The 47-year-old Schilling, who spent 20 years in the major leagues before retiring in 2009, divulged the news in a statement released through his employer, Bristol-based ESPN.
Let’s remember to focus some of our attention on the ones who actually did make it into the Hall. The vote is still meant to celebrate the greats, not destroy the process.
Outside of the cities that the respective teams represent, there is little that connects the 2004 Yankees and Red Sox to the 2013 Knicks and Celtics.
The bloody sock worn by Curt Schilling during the 2004 World Series is set to be sold off — a casualty of sorts of the high-profile collapse of the former Boston Red Sox pitcher’s video game company.
The drugs are evolving. The conversation must follow suit. It’s time to stop the anger and disappointment that spews everywhere from airwaves to columns to happy hours.
On WFAN radio Thursday, midday co-host Evan Roberts said MLB can’t ignore Schilling’s “monstrous accusation.”
Steroid-tainted stars Barry Bonds, Roger Clemens and Sammy Sosa have been denied entry to baseball’s Hall of Fame with voters failing to elect any candidates for only the second time in four decades.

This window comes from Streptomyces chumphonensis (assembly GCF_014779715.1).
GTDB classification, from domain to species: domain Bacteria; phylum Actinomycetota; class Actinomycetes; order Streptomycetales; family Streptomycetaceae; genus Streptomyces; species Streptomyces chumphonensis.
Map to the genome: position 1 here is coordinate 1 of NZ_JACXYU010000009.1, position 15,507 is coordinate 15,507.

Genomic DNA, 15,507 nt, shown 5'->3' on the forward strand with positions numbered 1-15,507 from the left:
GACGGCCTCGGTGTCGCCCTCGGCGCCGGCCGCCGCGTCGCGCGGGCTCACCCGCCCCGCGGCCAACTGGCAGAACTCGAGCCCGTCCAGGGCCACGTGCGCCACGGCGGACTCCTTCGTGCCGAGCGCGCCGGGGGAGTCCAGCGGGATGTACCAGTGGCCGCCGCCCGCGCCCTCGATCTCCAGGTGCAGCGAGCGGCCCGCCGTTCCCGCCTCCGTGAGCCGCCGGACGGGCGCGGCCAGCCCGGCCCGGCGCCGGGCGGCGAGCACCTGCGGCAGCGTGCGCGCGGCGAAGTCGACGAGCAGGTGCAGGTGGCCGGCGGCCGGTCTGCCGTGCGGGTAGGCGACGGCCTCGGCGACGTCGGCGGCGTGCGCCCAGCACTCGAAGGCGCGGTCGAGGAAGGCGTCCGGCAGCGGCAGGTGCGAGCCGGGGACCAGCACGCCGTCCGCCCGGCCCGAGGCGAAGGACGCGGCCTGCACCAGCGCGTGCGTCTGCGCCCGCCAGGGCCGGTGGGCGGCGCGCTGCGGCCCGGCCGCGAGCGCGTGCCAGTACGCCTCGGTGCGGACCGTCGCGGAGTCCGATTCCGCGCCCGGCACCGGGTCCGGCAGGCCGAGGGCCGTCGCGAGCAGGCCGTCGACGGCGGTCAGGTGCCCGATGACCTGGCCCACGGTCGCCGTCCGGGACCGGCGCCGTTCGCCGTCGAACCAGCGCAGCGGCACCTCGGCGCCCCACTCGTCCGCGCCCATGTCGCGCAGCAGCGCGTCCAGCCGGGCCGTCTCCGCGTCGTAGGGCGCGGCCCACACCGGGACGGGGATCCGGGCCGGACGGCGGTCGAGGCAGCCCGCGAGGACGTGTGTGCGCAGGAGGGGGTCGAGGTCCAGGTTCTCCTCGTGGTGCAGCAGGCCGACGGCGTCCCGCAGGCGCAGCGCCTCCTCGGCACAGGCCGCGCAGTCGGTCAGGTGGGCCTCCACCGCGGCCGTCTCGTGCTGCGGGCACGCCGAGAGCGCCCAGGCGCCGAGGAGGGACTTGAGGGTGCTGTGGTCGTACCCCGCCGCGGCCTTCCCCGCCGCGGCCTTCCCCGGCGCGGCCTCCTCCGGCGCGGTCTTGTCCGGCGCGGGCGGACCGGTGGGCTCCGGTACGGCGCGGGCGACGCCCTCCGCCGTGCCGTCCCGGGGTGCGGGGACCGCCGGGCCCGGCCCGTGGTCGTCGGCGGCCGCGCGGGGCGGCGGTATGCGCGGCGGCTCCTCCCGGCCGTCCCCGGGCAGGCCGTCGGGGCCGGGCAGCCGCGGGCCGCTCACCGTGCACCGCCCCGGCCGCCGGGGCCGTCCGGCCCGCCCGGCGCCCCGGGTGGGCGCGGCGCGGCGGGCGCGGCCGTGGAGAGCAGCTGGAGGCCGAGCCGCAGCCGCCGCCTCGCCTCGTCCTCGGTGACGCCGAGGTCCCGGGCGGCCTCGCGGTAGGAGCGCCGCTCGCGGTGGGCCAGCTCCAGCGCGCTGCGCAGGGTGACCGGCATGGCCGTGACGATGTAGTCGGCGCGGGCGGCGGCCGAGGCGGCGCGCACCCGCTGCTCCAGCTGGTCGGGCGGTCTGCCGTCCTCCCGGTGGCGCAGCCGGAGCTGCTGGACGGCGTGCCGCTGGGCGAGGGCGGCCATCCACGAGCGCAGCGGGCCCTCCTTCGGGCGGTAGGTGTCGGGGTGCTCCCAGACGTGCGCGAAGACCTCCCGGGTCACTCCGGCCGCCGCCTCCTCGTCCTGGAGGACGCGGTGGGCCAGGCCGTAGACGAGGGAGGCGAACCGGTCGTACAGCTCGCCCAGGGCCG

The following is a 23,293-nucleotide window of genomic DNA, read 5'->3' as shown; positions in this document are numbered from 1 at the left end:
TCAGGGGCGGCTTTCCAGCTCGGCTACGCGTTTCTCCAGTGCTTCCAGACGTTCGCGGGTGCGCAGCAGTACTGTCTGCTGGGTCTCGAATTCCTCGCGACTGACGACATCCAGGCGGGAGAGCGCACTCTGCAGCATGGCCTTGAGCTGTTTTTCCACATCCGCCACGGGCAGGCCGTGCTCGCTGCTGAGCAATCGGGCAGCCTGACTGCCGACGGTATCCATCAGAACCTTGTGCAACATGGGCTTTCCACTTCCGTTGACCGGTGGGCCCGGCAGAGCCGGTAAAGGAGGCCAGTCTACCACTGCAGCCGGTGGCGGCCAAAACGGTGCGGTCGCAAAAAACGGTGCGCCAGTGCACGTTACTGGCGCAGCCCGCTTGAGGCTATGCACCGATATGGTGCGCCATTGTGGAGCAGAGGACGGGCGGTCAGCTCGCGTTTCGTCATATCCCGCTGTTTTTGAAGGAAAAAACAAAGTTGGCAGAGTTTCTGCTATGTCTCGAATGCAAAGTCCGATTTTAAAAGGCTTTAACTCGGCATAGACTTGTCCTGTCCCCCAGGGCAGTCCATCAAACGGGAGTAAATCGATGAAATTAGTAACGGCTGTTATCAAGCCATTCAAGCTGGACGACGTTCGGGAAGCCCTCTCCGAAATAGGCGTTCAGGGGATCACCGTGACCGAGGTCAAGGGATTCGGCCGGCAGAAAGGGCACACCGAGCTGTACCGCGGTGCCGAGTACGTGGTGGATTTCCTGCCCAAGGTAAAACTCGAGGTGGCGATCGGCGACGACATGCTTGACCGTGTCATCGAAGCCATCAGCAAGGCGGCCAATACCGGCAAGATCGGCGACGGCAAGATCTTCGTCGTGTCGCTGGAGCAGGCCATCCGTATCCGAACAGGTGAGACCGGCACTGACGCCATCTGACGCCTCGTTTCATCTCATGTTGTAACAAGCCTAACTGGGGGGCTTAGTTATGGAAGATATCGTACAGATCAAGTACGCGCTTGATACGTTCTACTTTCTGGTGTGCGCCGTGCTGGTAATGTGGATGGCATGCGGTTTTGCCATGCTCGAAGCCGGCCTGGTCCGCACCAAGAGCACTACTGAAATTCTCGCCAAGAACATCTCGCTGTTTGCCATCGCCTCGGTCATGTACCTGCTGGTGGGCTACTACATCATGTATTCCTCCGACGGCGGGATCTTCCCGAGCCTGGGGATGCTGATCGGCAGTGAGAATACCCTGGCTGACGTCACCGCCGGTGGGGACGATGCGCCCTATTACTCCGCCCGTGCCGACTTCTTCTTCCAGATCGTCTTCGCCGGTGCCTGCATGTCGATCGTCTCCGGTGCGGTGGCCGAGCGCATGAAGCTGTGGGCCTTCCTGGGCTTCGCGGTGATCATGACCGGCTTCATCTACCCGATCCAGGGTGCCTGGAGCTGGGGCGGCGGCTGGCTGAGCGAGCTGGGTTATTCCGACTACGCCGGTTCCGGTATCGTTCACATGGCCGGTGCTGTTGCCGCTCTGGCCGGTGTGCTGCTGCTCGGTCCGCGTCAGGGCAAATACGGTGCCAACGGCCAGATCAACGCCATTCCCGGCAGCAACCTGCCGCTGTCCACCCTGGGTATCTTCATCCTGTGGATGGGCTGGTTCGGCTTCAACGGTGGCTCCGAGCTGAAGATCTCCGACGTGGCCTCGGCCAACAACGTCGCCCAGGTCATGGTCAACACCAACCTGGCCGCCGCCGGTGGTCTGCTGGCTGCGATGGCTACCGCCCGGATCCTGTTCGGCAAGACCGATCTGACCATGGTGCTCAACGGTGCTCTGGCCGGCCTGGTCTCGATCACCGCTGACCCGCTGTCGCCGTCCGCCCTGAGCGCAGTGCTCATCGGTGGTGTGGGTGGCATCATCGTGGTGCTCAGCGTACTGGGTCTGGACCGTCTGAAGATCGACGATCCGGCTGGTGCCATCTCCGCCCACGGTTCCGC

Former Mets’ great Mike Piazza is among 24 first-time Hall of Fame candidates.
It’s almost impossible to hate the Red Sox when they’re this bad. Almost. Stomp them now, before they get good again, which will eventually happen. Eventually.
Where is the outrage from presidential candidate Willard Mitt Romney? One of his political friends – or cronies to use the term he prefers – from Massachusetts, Curt Schilling, declared bankruptcy after bilking tax payers […]
Back in February, the former hurler sat down with Boomer & Craig to promote his new video game, ‘Reckoning.’ Turns out it’s game over.
This will be the first and final time I say that if Boston beats the Yankees today, the stars may have ordained it.
If you think New York won’t be looking to spoil the party in a big way, well, buckle up.
It was indeed a Football Friday on the FAN, but Boomer and Craig got their full slate of guests started with a visit from former Major League pitcher Curt Schilling.
Revelations following the Red Sox’s famous 2011 collapse paints an image of a ballclub that betrayed their manager and their own professional pride.